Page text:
Colonies Capture Ft Ticonderoga 1775

On May 11, 1775, American forces under Benedict Arnold and Ethan Allen captured the British fort of Ticonderoga. The fort was captured without firing a shot. The capture was the first offensive action by the colonists, and the cannons captured there were invaluable.


Fort Ticonderoga was built by the French between the years of 1755 to 1759. The fort was constructed on a narrow part of Lake Champlain, giving the French control of that lake. The fort had been called Fort Carillon by the French. On July 8, 1758, 16,000 British troops tried, unsuccessfully, to defeat 3,000 French defenders of the fort. However, a year later, the British did defeated the French, blowing up the fort's magazines and evacuating the fort. After the French and Indian War the British maintained a token force at the fort.

The fort's location was considered critical by many Colonists. It was positioned to cut the Colonies in half, as well as to serve, as a rear staging area against American forces around Boston. Two Americans, Ethan Allen and Benedict Arnold, were determined to capture Fort Ticonderoga. Allen was approached by Connecticut citizens to lead his soldiers known as "The Green Mountain Men" to take control of the fort. Meanwhile, Benedict Arnold had been appointed to the same task by the Massachusetts Committee of Safety. The two men argued over their respective commands. However, this did not deter either of them from attacking the fort.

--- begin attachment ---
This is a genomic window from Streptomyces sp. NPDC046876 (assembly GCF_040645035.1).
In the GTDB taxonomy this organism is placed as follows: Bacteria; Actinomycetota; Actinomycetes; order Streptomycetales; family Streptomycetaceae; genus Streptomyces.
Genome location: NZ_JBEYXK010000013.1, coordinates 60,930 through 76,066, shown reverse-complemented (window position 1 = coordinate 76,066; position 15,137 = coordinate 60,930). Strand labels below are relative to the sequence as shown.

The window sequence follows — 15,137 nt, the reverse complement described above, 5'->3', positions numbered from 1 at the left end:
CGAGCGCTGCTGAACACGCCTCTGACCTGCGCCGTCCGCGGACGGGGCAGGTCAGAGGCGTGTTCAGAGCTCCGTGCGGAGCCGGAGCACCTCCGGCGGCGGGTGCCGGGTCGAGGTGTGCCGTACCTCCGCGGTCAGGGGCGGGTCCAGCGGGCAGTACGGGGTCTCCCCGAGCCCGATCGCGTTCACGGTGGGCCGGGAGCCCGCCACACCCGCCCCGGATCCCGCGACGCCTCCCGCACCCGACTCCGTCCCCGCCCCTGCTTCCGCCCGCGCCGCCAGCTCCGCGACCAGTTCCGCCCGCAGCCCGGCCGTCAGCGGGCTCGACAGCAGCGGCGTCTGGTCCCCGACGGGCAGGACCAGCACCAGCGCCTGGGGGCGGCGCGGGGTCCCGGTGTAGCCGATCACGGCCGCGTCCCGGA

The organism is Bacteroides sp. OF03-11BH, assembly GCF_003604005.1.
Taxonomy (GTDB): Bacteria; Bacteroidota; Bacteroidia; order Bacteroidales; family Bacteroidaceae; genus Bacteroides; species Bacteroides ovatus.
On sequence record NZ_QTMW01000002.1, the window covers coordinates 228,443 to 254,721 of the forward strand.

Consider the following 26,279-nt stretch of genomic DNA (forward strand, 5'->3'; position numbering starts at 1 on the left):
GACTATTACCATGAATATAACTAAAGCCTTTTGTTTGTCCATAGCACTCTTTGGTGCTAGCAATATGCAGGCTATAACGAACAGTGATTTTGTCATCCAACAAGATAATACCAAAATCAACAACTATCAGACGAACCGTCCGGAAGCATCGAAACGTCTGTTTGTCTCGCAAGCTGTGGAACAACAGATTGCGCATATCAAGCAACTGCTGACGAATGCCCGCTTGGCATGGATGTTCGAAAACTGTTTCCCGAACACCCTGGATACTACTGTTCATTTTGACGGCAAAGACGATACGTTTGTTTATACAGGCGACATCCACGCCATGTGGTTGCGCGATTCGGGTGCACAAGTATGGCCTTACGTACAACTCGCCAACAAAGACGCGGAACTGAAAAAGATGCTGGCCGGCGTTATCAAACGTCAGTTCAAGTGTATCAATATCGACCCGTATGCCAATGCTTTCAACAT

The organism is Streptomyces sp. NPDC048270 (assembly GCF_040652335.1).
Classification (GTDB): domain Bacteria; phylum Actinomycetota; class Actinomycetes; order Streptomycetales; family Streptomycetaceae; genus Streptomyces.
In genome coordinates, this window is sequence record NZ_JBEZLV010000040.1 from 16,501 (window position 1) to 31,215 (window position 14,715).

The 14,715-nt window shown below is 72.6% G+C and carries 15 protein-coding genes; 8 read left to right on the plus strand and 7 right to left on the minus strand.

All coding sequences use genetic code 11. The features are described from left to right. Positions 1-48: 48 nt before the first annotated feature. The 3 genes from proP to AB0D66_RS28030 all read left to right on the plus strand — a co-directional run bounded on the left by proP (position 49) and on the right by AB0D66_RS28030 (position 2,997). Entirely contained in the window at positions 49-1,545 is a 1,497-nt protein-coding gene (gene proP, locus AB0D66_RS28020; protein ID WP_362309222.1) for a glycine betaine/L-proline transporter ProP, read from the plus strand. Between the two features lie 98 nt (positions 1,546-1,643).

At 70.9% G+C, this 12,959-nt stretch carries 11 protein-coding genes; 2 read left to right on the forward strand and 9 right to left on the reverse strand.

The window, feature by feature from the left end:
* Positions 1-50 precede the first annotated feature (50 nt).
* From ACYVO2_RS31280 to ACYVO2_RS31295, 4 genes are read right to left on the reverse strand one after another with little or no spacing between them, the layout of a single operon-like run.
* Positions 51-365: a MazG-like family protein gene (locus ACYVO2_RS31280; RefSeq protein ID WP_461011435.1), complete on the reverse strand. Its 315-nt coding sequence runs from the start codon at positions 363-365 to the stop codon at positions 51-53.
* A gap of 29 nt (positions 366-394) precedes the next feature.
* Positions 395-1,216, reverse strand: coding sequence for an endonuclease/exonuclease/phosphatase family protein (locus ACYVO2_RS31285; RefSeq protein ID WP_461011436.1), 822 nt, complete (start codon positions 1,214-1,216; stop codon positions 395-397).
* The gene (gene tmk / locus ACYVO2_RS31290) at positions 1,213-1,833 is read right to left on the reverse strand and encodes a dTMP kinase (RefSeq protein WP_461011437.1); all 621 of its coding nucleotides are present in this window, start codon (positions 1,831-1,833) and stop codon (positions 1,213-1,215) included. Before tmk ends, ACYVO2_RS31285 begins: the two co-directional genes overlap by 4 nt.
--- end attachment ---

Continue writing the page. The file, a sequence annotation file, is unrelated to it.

On May 11th, all the men who could fit were loaded in boats and set off for the fort. The men defending the garrison of Ticonderoga were surprised in their beds. Allen called out to Lieutenant Joceyln Feltham, "Come out of there, you dammed old rat!" When Feltham asked on whose authority, Allen stated," in the name of Great Jehovah and the Continental Congress." Despite its heavy artillery, Fort Ticonderoga fell without a shot being fired. Two days later, Crown Point fell as well.